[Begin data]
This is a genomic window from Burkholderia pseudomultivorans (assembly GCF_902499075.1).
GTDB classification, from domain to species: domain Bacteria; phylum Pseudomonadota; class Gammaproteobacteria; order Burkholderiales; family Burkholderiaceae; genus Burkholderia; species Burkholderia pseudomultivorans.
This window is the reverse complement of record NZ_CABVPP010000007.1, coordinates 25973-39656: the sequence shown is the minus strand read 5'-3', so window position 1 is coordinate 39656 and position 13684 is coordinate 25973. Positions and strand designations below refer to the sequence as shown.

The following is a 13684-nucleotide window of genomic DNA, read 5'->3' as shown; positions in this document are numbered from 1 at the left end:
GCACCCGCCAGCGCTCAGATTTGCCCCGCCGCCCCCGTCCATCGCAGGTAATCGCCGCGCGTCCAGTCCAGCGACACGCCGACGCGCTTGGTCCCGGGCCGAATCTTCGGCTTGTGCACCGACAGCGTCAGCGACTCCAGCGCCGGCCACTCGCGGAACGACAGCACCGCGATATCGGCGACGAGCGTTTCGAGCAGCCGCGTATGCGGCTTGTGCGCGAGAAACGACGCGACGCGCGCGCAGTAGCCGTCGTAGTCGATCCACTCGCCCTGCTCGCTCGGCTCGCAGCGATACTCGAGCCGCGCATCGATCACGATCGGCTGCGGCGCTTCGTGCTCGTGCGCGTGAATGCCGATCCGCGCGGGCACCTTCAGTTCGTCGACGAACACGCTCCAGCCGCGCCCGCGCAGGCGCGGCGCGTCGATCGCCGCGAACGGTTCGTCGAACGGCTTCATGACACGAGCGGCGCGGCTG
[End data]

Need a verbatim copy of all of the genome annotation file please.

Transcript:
This is a genomic window from Burkholderia pseudomultivorans (assembly GCF_902499075.1).
GTDB classification, from domain to species: domain Bacteria; phylum Pseudomonadota; class Gammaproteobacteria; order Burkholderiales; family Burkholderiaceae; genus Burkholderia; species Burkholderia pseudomultivorans.
This window is the reverse complement of record NZ_CABVPP010000007.1, coordinates 25973-39656: the sequence shown is the minus strand read 5'-3', so window position 1 is coordinate 39656 and position 13684 is coordinate 25973. Positions and strand designations below refer to the sequence as shown.

The following is a 13684-nucleotide window of genomic DNA, read 5'->3' as shown; positions in this document are numbered from 1 at the left end:
GCACCCGCCAGCGCTCAGATTTGCCCCGCCGCCCCCGTCCATCGCAGGTAATCGCCGCGCGTCCAGTCCAGCGACACGCCGACGCGCTTGGTCCCGGGCCGAATCTTCGGCTTGTGCACCGACAGCGTCAGCGACTCCAGCGCCGGCCACTCGCGGAACGACAGCACCGCGATATCGGCGACGAGCGTTTCGAGCAGCCGCGTATGCGGCTTGTGCGCGAGAAACGACGCGACGCGCGCGCAGTAGCCGTCGTAGTCGATCCACTCGCCCTGCTCGCTCGGCTCGCAGCGATACTCGAGCCGCGCATCGATCACGATCGGCTGCGGCGCTTCGTGCTCGTGCGCGTGAATGCCGATCCGCGCGGGCACCTTCAGTTCGTCGACGAACACGCTCCAGCCGCGCCCGCGCAGGCGCGGCGCGTCGATCGCCGCGAACGGTTCGTCGAACGGCTTCATGACACGAGCGGCGCGGCTG